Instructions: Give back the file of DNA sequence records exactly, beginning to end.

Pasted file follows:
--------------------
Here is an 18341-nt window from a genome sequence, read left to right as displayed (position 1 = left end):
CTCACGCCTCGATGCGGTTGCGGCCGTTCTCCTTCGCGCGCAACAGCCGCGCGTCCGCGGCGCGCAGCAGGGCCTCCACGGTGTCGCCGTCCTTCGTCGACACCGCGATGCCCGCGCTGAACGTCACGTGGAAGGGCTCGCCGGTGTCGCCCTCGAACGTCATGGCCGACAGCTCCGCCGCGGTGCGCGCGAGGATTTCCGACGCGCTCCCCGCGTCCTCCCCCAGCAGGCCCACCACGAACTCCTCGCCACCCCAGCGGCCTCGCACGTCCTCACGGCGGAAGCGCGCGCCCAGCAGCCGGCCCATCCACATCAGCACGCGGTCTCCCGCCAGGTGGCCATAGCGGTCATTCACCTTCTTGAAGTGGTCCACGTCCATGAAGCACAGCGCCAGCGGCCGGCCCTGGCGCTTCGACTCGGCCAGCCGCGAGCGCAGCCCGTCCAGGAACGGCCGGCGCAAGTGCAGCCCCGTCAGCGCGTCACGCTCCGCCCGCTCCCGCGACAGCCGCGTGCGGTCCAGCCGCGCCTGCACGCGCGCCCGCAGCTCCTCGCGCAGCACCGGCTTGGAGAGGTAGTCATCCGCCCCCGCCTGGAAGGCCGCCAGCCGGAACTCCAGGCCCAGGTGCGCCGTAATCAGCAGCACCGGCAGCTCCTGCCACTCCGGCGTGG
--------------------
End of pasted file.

Here is an 18341-nt window from a genome sequence, read left to right as displayed (position 1 = left end):
CTCACGCCTCGATGCGGTTGCGGCCGTTCTCCTTCGCGCGCAACAGCCGCGCGTCCGCGGCGCGCAGCAGGGCCTCCACGGTGTCGCCGTCCTTCGTCGACACCGCGATGCCCGCGCTGAACGTCACGTGGAAGGGCTCGCCGGTGTCGCCCTCGAACGTCATGGCCGACAGCTCCGCCGCGGTGCGCGCGAGGATTTCCGACGCGCTCCCCGCGTCCTCCCCCAGCAGGCCCACCACGAACTCCTCGCCACCCCAGCGGCCTCGCACGTCCTCACGGCGGAAGCGCGCGCCCAGCAGCCGGCCCATCCACATCAGCACGCGGTCTCCCGCCAGGTGGCCATAGCGGTCATTCACCTTCTTGAAGTGGTCCACGTCCATGAAGCACAGCGCCAGCGGCCGGCCCTGGCGCTTCGACTCGGCCAGCCGCGAGCGCAGCCCGTCCAGGAACGGCCGGCGCAAGTGCAGCCCCGTCAGCGCGTCACGCTCCGCCCGCTCCCGCGACAGCCGCGTGCGGTCCAGCCGCGCCTGCACGCGCGCCCGCAGCTCCTCGCGCAGCACCGGCTTGGAGAGGTAGTCATCCGCCCCCGCCTGGAAGGCCGCCAGCCGGAACTCCAGGCCCAGGTGCGCCGTAATCAGCAGCACCGGCAGCTCCTGCCACTCCGGCGTGG